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Hypnos of Greek Mythology: The Divine Personification of Sleep

Among the great Greek figures, Hypnos (Roman counterpart Somnus), the god of sleep, had power over both men and gods. Although he may not be one of the most important gods in the Greek pantheon, he was powerful enough to put Zeus to sleep. Here’s a closer look at Hypnos, a primordial deity.

The Personification of Sleep

In Greek mythology, Hypnos was a primordial deity, the first celestial beings who lived on the earth. As the god of sleep, he had the power to induce sleep on all creatures.

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Hypnos is said to be the son of Nyx, goddess of night, and the twin brother of Thanatos, the god of death. In some accounts, he is said to have no father; some others state that he was the son of Nyx and Erebus.

Hypnos and his brother Thanatos
Hypnos (sleep) and his brother Thanatos (death) By John William Waterhouse, Public Domain

According to some sources Hypnos lived in a dark cave in the underworld with Thanatos. The cave was out of reach of sunlight and had poppies, flowers which are known to induce sleep, at the entrance. However, in the Iliad, Homer places his dwelling in the island of Lemnos. According to Ovid’s Metamorphoses, he lives in a cave in the land of the Cimmerian and that the Lethe, the river of forgetfulness and oblivion, crosses to the cave.

In terms of appearance, Hypnos is depicted as a young man with wings on his shoulders or his head. He was normally seen with a horn, the stem of a poppy, or with water from the Lethe to induce sleep.

Hypnos’ Family

Hypnos was married to Pasithea. Their three sons, named Morpheus, Icelus, and Phantaus were the Oneiroi, who were the dreams in Greek mythology.

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According to some myths, Morpheus, who created dreams about men, was the chief of the three. The other two, Icelus and Phantasus, created dreams about animals and inanimate things.

Hypnos, the Greek god of sleep. AI generated image
Hypnos, the Greek god of sleep. AI generated image

Hypnos and Zeus’ Sleep

One of the most famous stories connected to Hypnos relates to his ability to put even the great god Zeus to sleep, not once but twice. On both occasions, he did this as a request from Hera.

Hypnos Puts Zeus to Sleep

Hera hated Heracles, an illegitimate son of Zeus, and wanted to have him killed, especially after his role in sacking the city of Troy. She requested Hypnos to put Zeus to sleep so that she could act against Heracles, without Zeus’ intervention. Once Hypnos had Zeus fall into sleep, Hera was able to attack.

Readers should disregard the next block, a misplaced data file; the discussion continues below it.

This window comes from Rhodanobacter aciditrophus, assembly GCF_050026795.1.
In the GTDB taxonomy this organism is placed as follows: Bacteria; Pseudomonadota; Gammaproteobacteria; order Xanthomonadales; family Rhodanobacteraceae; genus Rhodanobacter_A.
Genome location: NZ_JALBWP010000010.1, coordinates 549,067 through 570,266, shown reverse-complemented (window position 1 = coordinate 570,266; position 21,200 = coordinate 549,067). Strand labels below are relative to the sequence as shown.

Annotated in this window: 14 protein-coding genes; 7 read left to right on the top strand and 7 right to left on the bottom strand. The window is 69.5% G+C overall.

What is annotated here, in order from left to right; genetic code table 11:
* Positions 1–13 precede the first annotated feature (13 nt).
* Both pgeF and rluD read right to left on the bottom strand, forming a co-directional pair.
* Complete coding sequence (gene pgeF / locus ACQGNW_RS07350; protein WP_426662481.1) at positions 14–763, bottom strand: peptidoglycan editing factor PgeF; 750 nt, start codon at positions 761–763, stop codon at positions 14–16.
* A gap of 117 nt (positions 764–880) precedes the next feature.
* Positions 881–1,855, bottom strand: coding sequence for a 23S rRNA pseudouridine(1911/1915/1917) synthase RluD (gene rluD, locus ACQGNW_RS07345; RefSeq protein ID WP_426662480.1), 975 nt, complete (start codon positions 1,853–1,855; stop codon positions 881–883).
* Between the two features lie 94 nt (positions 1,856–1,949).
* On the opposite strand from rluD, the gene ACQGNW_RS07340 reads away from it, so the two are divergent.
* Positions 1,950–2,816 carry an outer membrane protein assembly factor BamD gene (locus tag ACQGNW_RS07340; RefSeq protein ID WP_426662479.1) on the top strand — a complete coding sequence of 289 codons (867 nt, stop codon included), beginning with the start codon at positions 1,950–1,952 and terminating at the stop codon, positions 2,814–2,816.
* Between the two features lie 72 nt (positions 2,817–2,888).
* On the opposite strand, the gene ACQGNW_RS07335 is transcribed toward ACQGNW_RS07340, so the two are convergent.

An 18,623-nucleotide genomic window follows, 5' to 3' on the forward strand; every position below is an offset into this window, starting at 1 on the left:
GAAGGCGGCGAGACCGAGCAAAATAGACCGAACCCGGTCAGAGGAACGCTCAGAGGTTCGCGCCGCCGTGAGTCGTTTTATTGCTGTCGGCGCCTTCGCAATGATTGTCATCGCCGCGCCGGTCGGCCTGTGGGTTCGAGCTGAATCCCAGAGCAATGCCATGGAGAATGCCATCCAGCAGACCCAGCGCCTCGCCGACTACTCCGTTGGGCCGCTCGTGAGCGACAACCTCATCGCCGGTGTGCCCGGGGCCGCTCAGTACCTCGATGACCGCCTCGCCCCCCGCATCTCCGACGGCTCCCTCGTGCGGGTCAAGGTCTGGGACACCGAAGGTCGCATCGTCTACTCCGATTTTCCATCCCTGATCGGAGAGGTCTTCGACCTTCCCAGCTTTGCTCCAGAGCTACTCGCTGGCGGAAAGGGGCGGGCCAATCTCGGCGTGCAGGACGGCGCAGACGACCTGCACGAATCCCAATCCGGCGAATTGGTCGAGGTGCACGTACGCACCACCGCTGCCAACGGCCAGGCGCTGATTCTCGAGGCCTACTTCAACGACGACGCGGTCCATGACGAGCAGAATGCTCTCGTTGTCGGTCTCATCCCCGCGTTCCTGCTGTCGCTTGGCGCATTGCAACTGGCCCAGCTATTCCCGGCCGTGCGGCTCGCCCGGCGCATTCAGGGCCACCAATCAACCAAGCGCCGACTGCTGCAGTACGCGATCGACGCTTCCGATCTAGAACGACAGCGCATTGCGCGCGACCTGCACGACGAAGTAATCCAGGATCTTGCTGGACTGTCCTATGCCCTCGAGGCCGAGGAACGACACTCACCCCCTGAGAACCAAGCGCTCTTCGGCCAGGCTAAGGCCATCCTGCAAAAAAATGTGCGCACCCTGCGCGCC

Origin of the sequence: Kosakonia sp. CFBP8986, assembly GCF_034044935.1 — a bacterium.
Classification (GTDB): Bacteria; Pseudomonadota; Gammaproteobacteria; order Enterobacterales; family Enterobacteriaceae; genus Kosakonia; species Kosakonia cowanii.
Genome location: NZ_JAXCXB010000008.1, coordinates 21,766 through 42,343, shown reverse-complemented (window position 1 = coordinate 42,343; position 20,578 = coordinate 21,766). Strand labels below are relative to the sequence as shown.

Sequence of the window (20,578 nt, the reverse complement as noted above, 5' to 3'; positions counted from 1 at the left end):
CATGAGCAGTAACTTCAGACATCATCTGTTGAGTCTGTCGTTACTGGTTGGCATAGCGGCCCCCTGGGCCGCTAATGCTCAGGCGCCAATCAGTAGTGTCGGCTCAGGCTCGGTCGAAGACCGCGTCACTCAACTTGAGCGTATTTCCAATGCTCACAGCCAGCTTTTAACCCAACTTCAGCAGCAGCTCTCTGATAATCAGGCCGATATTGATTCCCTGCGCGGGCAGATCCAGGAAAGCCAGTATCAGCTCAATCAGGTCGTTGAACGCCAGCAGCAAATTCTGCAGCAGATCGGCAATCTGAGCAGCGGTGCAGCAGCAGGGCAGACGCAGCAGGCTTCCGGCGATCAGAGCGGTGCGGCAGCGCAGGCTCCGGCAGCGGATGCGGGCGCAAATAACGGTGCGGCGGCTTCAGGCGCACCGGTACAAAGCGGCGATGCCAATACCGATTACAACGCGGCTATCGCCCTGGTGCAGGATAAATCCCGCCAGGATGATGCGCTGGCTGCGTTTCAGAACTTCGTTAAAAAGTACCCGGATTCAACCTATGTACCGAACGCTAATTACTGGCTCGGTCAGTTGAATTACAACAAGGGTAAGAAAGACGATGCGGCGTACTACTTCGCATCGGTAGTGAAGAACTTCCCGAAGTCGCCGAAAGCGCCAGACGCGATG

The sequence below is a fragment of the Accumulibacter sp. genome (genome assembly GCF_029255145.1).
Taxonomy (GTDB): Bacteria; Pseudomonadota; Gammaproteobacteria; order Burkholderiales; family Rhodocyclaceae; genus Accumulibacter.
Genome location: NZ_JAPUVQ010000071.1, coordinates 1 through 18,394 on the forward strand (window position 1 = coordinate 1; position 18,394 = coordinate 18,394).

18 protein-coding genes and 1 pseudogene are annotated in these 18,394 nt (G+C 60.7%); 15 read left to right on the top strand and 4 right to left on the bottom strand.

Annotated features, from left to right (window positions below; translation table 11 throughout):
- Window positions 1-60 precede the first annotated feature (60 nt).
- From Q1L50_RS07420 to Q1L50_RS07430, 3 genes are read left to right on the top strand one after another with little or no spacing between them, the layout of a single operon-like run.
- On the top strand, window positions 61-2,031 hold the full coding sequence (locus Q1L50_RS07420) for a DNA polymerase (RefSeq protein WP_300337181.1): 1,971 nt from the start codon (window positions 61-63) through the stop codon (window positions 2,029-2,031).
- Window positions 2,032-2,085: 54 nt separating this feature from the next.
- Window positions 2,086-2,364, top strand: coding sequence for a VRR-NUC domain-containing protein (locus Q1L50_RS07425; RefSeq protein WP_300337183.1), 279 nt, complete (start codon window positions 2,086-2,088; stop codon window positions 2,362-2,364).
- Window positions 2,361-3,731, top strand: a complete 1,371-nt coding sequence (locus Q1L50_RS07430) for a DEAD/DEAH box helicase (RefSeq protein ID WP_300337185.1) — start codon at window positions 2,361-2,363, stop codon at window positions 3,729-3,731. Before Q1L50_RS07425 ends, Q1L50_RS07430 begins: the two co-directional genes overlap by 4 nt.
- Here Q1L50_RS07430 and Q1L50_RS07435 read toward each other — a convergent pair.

According to Homer, Heracles was sailing home from Ilion after sacking Troy when Hera unleashed the strongest winds towards the oceans he was crossing. However, Zeus’ sleep was not as deep as expected, and the god awoke while she was still acting against his son.

Infuriated with Hypnos, Zeus looked for him in his cave to make him pay for his part in Hera’s scheme, but Nyx defended her son. Zeus was conscious of the power of the night and decided not to confront her. Some other accounts say that Nyx hid Hypnos to protect him from the wrath of Zeus.

Hypnos Puts Zeus to Sleep Again

Hypnos plays a decisive role in Homer’s Iliad since thanks to him, the gods were able to take part in the war of Troy. Homer’s Iliad is known to have portraited not only the war of the mortals but also the conflict among gods, who could not agree on which side to take. Zeus had decided that the gods were not to get involved in this war, but Hera and Poseidon had other plans.

According to Homer, Hera visited Hypnos to ask him to put Zeus to sleep once again. Remembering how the last attempt had ended, Hypnos refused. Hera tried to bribe Hypnos, offering him a golden throne and certain other objects that would be designed by her son Hephaestus, the craftsman of the gods.  Hypnos refused one more time. After this, Hera offered him the Grace Pasithea for his wife and Hypnos agreed. 

Hera then went to Zeus with a dashing beauty that he could not resist and once they had lain in bed together, Hypnos managed to put the god to sleep without him noticing it. Hypnos himself flew to Poseidon’s location to inform the god of sea that Zeus was asleep and that it was the moment to push the offensive forward, helping the Akhaian ships against the Trojans.

Zeus never found out that Hypnos had tricked him, and the war changed to favor Hera, with the Greek’s eventually winning the war.

who is Hypnos?

To Wrap It Up

Hypnos remains an important figure in Greek mythology, known for his powers over sleep and his role in the war with Troy. The very word hypnos has entered the English language to mean a deep sleep.

Affiliate Disclosures
Dani Rhys
Dani Rhys

Dani Rhys has worked as a writer and editor for over 15 years. She holds a Masters degree in Linguistics and Education, and has also studied Political Science, Ancient History and Literature. She has a wide range of interests ranging from ancient cultures and mythology to Harry Potter and gardening. She works as the chief editor of Symbol Sage but also takes the time to write on topics that interest her.